Ischemic stroke occurs when blood stops flowing to part of your brain and cells begin to die. Depending on what area of the brain is affected, one can experience a loss of movement, speech, understanding and, if extensive enough, death. A patient's lifestyle choices and proper physician management can avoid many strokes and minimize the impact of those that do occur. When patients fail to modify risk factors and physicians fail to provide necessary care, a stroke can strike at any time. Here are some things you should know:
Stoke Prevention Guidelines for women have just been issued by the American Heart Association / American Stroke Association (AHA/ASA) to reduce their risk of stroke. The issue of how men and women differ in their stroke risks has long been discussed so these guidelines are welcomed. The stroke prevention guidelines were published in a recent issue of Stroke and set forth methodology to determine a stroke risk score specifically for women. Each year, there are 55,000 more strokes in women than men. While stroke is the 5th leading cause of death in men, it is the 3rd leading cause of death in women. The guidelines point out that it critical to identify women at risk for stroke and to implement preventive care.
Treatment of recent lacunar stroke with aspirin alone compared with aspirin and Plavix shows that aspirin is as effective as using both together. More importantly, aspirin alone caused fewer major hemorrhages and death. A recent study in the New England Journal of Medicine investigate treatment of patients who suffered acute lacunar strokes. These brain infarcts result from occlusion of one of the arteries that penetrate into the deep brain structures and can result in typical symptoms as well as ataxia (incoordinated muscular movements), dysarthria (difficulty saying words) and clumsiness of the hand especially when writing.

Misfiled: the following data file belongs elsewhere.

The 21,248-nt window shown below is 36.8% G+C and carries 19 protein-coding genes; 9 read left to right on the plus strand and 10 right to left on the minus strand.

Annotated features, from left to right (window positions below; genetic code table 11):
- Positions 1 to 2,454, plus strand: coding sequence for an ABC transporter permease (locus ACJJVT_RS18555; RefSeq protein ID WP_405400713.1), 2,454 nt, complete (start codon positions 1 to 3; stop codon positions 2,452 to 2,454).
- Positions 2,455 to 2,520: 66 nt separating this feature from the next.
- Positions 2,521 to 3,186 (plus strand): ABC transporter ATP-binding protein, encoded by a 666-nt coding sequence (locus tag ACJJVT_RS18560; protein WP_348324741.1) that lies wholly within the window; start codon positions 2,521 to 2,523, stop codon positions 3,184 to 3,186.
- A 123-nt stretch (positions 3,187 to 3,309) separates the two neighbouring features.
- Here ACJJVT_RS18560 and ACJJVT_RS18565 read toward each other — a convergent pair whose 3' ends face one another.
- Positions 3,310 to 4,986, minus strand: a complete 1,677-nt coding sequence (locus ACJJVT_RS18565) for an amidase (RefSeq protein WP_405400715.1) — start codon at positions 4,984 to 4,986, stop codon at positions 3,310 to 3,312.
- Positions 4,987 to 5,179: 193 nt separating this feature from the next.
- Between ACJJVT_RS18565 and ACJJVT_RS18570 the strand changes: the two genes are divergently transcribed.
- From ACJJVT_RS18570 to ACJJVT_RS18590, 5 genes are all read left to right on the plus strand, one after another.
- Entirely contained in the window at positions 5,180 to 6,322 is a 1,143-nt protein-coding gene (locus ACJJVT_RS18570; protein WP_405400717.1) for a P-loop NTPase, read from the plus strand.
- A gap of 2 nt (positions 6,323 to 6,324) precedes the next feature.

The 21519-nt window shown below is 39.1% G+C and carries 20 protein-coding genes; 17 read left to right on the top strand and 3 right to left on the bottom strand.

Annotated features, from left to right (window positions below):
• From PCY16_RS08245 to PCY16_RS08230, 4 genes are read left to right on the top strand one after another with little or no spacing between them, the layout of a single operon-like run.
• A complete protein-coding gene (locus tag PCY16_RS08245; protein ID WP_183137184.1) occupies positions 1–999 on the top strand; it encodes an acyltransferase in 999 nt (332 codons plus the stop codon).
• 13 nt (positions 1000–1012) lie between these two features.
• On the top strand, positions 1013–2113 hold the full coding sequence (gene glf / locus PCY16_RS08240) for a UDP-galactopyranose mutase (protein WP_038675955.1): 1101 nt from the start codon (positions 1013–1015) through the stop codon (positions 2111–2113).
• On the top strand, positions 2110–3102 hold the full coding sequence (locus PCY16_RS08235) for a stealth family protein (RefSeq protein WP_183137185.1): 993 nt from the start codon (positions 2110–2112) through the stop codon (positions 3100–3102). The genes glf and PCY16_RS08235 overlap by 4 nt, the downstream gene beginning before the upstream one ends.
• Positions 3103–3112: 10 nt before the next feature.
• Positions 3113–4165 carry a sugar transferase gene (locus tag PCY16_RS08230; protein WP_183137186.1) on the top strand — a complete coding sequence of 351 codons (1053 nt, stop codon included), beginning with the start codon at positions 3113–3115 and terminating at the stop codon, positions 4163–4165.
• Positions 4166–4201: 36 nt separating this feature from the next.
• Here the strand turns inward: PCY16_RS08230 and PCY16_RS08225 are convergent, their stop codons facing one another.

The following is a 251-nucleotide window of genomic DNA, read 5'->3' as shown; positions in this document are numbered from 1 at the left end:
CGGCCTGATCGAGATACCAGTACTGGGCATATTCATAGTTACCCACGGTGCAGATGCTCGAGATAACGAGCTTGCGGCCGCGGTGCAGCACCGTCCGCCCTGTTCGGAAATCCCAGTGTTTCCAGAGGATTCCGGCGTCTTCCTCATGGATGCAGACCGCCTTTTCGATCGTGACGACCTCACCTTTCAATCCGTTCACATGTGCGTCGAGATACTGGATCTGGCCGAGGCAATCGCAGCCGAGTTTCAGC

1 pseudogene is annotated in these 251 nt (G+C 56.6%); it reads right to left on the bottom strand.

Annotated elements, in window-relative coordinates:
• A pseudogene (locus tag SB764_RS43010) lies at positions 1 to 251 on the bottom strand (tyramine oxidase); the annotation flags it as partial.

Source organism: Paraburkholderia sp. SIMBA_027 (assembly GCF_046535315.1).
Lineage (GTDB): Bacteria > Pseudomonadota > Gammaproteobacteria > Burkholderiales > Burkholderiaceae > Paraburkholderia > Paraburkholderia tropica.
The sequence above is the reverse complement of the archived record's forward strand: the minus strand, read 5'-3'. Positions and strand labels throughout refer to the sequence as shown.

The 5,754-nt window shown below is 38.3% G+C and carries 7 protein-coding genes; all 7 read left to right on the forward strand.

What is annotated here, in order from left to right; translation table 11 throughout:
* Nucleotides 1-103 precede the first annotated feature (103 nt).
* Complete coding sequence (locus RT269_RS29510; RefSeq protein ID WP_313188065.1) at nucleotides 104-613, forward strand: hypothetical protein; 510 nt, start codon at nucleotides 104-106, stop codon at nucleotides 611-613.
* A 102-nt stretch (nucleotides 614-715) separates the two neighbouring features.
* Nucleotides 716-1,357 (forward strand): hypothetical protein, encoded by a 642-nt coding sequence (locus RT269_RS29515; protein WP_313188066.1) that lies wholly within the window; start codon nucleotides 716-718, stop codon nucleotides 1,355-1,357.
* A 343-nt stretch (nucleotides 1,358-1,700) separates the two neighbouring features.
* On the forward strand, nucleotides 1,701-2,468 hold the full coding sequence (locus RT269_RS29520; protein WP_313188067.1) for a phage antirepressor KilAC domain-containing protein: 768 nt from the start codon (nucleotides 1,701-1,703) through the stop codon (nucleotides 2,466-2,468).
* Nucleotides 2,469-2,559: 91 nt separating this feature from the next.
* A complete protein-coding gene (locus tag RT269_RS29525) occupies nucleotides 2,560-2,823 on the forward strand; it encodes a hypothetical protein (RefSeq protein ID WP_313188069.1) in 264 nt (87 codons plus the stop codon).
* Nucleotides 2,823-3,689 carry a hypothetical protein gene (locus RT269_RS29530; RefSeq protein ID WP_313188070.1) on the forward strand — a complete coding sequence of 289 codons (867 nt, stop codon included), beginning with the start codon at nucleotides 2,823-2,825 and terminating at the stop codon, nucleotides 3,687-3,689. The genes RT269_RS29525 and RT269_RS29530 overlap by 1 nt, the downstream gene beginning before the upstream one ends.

The use of intravenous recombinant tissue plaminogen (rt-PA) to treat stroke was initially restricted to treatment in patients under the age of 80 and when started within 3 hours of symptom onset. Treatment with rt-PA can cause lysis of intravascular clots that cause brain ischemia and restore blood flow to affected areas before permanent injury results. The window for treatment was then extended to 4.5 hours after symptom onset, but its use was still restricted to patient less than 80 years of age.
The FDA approved intravenous tissue plasminogen activator (tPA) for the treatment of patients with acute ischemic stroke more than 15 years ago. Dr. Mark Alberts writes in the current Journal of the American Medical Association (JAMA) that even though tPA is the only acute medical therapy proven to reduce disability and improve outcomes in these patients, it still remains vastly underutilized as a treatment. Many patients who should be treated with intravenous tPA do not receive it for reasons that are unclear, subjective or simply incorrect. Failure to treat strokes with tPA causes avoidable injury.